Are you planning or in the middle of a divorce? While you may have a lot to think about and do right now, one thing that should not be overlooked is funeral pre-arrangement planning. Why? And how should you pre-plan? Here's what every spouse needs to know as their marriage reaches an end.
Why Is Pre-Planning Important Now?
Every adult American should pre-plan some or all of their final arrangements. After all, tragedy can strike at any time, anywhere. But when a marriage dissolves, additional problems can arise if something unexpected happens to you.
For instance, if you have an accident or health crisis before your divorce is actually finalized, your soon-to-be ex-spouse may still be the legal next of kin. They would make decisions about your remains and your funeral. Vengeful spouses might choose a disposition that you or your family don't want, they can bar your loved ones from the funeral, or they could decide not to have services that are important to you.
Even if your spouse is not angry or embittered, estranged spouses may still end up with the right and responsibility to plan your final arrangements. They may not know what your wishes would be. They might not be in a position to plan. Or perhaps they don't get along with your surviving family. Any of these can cause a lot of problems for everyone.
How Can You Pre-Plan?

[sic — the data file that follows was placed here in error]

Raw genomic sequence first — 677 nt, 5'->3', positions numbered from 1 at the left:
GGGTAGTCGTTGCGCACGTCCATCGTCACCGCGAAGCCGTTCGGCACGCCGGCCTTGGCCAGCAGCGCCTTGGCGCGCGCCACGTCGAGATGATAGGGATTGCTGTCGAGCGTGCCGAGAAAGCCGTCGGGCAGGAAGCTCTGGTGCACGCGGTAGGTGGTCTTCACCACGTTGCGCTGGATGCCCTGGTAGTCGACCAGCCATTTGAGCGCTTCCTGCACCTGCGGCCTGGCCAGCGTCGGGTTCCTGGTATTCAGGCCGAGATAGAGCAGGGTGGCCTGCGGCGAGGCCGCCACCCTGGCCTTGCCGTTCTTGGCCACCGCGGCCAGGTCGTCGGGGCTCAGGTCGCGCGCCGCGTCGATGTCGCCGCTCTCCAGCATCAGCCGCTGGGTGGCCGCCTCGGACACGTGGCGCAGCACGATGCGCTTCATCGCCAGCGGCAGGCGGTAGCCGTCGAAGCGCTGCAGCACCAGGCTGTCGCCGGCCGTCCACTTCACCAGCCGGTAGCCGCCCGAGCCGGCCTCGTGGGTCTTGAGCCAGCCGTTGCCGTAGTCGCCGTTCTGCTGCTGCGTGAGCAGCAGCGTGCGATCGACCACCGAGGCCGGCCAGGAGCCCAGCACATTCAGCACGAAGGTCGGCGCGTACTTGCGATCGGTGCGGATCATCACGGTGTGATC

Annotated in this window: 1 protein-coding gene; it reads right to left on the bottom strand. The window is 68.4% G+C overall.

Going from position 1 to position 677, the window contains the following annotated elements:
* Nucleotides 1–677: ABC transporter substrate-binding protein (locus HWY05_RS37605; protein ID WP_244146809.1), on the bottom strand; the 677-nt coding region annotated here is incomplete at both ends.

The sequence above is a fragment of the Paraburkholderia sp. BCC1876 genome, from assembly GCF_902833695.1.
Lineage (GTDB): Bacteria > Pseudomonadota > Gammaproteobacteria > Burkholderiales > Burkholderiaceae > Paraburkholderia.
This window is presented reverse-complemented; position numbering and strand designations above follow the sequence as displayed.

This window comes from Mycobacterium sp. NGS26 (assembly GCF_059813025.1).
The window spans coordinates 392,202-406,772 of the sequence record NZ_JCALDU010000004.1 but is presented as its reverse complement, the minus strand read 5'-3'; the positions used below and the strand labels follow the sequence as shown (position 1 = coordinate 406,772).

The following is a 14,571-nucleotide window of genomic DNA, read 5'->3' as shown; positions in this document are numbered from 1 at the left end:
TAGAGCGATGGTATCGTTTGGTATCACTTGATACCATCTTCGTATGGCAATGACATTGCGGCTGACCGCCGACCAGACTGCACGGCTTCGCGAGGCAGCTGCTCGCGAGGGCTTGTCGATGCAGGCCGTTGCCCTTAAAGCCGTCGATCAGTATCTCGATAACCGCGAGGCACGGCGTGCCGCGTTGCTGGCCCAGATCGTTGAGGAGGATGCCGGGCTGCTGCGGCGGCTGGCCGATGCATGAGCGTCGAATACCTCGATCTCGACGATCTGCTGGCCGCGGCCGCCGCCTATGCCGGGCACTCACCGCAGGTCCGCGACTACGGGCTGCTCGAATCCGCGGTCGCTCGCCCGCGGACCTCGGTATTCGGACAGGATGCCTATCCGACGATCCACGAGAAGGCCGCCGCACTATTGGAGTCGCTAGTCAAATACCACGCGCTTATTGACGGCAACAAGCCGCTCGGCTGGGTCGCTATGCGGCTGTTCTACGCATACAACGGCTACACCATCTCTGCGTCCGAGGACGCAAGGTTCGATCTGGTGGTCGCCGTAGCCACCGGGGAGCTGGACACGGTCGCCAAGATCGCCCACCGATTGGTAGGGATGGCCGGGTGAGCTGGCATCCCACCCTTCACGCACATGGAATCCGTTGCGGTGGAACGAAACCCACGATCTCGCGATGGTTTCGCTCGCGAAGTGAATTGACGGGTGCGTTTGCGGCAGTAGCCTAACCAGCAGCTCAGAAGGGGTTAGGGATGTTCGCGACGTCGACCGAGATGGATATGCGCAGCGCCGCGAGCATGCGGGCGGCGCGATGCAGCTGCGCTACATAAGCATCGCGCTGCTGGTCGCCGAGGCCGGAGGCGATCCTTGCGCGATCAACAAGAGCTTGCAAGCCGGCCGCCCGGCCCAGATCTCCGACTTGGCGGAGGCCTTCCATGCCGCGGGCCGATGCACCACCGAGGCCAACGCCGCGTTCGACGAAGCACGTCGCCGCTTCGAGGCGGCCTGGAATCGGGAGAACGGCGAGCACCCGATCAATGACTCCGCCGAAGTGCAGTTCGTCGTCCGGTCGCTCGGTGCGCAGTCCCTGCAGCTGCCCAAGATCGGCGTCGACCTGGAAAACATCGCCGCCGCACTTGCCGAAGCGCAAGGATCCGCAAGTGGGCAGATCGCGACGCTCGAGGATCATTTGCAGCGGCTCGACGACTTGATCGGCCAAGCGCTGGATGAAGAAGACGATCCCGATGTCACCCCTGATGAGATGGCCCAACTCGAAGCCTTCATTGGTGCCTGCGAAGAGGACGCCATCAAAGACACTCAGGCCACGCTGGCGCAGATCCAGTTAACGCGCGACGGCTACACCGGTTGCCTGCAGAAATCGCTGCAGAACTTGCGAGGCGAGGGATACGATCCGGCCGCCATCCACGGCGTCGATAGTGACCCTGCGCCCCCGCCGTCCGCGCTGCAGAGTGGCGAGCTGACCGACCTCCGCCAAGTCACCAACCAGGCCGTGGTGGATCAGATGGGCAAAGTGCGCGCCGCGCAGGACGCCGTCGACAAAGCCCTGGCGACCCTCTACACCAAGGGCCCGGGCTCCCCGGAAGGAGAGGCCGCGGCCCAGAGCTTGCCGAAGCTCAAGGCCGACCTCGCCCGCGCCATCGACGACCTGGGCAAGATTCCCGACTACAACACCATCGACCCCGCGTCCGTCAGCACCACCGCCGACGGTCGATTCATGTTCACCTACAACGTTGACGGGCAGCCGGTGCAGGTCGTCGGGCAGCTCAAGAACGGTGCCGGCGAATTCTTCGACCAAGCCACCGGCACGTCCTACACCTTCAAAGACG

Now that you know why it's especially important now, the question is how should you pre-plan. There are two important components to good funeral pre-planning.
The first is to work with a funeral home to codify your wishes, make budget decisions, and choose burial or cremation. In general, you have two options for pre-planning: pre-planning alone or planning with pre-payment. Paying for services in advance goes a long way toward ensuring your plans will be fulfilled no matter what your spouse or ex has to say about it.
The second step is to complete estate planning with your divorce in mind. Your surviving family generally must adhere to your wishes written in a legally valid will. This document, then, gives additional weight to any pre-arrangements you've made with a funeral home — whether pre-paid or not.
Where Should You Start?
Both the idea of divorce and that of planning for your own demise are not fun things to think about. But they're necessary and important. Start by learning more about funeral pre-arrangement plans in your area today.